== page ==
Georgia’s Alpha Bank & Trust Fails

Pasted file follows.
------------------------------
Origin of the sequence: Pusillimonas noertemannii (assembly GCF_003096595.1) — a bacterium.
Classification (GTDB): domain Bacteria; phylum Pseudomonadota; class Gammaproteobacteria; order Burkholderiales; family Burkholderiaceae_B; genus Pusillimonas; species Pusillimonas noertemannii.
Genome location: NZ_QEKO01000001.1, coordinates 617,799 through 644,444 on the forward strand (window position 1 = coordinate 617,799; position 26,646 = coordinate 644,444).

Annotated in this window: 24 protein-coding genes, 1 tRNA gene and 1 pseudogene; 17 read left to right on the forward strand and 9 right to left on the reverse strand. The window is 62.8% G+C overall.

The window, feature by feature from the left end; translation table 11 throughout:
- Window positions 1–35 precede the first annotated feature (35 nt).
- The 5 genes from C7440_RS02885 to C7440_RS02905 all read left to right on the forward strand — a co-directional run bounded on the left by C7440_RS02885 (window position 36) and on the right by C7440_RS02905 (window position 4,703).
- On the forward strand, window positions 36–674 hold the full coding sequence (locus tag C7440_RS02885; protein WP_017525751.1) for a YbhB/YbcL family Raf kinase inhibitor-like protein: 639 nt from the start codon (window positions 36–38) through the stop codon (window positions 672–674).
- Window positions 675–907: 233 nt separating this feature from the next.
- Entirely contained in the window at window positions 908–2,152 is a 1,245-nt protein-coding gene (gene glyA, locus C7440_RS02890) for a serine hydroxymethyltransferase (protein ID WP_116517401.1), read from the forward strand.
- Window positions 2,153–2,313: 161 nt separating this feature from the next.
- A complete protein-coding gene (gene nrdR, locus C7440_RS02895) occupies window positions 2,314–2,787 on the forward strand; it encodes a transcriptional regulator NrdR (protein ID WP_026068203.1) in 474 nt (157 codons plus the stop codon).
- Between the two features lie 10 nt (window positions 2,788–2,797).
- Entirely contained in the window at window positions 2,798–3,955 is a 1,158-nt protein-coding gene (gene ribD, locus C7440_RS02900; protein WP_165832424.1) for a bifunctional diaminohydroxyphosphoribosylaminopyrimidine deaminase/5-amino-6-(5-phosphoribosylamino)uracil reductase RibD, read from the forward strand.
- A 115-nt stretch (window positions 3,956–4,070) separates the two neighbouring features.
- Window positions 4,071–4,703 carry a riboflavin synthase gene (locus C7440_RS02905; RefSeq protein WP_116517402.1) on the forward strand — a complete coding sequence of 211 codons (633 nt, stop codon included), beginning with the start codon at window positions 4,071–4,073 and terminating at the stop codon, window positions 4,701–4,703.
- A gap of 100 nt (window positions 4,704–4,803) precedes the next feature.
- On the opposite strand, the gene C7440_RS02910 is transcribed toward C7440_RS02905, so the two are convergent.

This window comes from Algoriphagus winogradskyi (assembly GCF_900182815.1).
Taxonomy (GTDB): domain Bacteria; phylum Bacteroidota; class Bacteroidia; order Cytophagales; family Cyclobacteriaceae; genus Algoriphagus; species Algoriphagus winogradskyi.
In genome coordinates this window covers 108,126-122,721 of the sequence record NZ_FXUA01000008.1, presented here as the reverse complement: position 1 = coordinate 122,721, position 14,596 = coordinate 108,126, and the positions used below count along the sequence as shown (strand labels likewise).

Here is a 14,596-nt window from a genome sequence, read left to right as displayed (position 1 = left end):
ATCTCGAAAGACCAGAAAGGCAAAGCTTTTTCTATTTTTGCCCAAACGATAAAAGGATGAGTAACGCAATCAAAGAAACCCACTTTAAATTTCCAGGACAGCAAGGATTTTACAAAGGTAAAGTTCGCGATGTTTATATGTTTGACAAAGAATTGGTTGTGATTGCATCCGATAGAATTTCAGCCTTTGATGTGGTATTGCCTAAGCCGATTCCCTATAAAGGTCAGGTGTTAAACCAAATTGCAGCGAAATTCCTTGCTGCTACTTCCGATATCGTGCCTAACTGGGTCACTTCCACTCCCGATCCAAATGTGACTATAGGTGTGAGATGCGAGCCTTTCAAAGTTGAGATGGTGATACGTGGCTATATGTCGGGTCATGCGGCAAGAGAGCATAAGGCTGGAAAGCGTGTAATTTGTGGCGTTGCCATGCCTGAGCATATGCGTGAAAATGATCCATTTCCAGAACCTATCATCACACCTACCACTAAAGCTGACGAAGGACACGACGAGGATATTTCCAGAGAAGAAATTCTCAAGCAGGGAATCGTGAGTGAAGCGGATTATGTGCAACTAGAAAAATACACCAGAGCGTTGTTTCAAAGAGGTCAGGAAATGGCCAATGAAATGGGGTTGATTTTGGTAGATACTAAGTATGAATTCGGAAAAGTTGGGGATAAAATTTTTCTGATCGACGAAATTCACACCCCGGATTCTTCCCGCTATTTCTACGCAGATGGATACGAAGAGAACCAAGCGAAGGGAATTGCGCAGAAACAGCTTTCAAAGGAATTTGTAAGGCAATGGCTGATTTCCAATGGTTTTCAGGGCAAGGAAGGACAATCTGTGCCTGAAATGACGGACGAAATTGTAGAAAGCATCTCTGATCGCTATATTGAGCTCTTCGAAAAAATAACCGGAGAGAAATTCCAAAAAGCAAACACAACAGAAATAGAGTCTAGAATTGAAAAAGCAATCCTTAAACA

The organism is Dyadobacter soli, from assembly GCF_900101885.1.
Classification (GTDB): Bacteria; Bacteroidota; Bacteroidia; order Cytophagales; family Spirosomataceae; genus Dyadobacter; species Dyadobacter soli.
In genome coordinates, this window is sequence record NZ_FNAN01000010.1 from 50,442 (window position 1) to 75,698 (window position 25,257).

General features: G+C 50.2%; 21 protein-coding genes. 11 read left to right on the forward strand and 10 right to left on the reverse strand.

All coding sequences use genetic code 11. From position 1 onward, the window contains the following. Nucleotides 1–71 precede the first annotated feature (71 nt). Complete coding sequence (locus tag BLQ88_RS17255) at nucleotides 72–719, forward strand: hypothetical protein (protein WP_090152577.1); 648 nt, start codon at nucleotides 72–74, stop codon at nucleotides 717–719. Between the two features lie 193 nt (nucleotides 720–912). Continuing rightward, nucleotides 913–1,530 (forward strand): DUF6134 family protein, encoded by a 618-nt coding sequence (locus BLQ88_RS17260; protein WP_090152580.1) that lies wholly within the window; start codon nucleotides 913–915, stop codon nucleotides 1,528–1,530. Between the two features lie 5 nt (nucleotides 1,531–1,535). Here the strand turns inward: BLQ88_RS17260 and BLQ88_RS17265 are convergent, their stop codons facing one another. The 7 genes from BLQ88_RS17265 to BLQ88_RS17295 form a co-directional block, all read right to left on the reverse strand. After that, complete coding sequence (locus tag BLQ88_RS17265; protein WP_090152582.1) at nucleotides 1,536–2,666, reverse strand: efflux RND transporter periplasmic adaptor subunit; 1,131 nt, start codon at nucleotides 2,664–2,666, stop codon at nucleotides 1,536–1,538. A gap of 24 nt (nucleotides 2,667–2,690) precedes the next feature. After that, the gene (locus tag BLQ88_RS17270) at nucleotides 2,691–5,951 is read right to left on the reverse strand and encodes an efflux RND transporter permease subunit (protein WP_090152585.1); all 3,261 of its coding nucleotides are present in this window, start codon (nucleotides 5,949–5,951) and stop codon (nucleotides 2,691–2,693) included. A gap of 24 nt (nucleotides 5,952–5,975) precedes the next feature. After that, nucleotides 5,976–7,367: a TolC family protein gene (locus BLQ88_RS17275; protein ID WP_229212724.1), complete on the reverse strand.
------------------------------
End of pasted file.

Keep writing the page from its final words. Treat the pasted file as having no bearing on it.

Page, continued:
(Update 1: added FDIC call report data) Alpharetta, Georgia-based Alpha Bank and Trust became the latest Friday-afternoon casualty in a growing line of failed banks, with the Federal Deposit Insurance Corp. saying that the Georgia Department of Banking and Finance had closed the bank and named the FDIC receiver. St. Cloud, Minn.-based Stearns Bank will assume all insured deposits at the bank under a purchase and assumption agreement, the FDIC said in a press statement. Alpha Bank is the nation’s 16th bank failure this year, and like many of the others before it, is a small community banking outfit. As of Sept. 30, 2008, the bank had total assets of $354.1 million and total deposits of $346.2 million. Stearns Bank did not pay the FDIC a premium for the right to assume the failed bank’s insured deposits. The FDIC said that approximately $3.1 million in uninsured deposits held in approximately 59 accounts exceeded the newly-instituted deposit insurance limit of $250,000; no information on how much would have been uninsured sans recent Congressional action to boost the insurance limit was provided by the FDIC. Stearns bank did not acquire uninsured deposits, nor $16.8 million in brokered deposits. The FDIC estimated that the cost to the deposit insurance fund will be $158.1 million — a number that should bring about a double take from any investor. Alpha only had $354.1 million in total deposits; even if brokered deposits end up wholly uninsured, which seems unlikely, and all uninsured deposits are a direct hit to the DIF, that leaves $138.2 million in assets in play relative to the expected loss. And that’s even with Stearns agreeing to acquire $38.9 million of Alpha’s assets, as well. A review of the bank’s most recent call report with the FDIC shows that of the bank’s $383.2 million in assets at the end of June, $166.6 million were construction and land development loans, and another $67.1 million were single-family residential mortgages. Such heavy C&D exposure is proving to be a common theme among failed community banks thus far. For more information, visit

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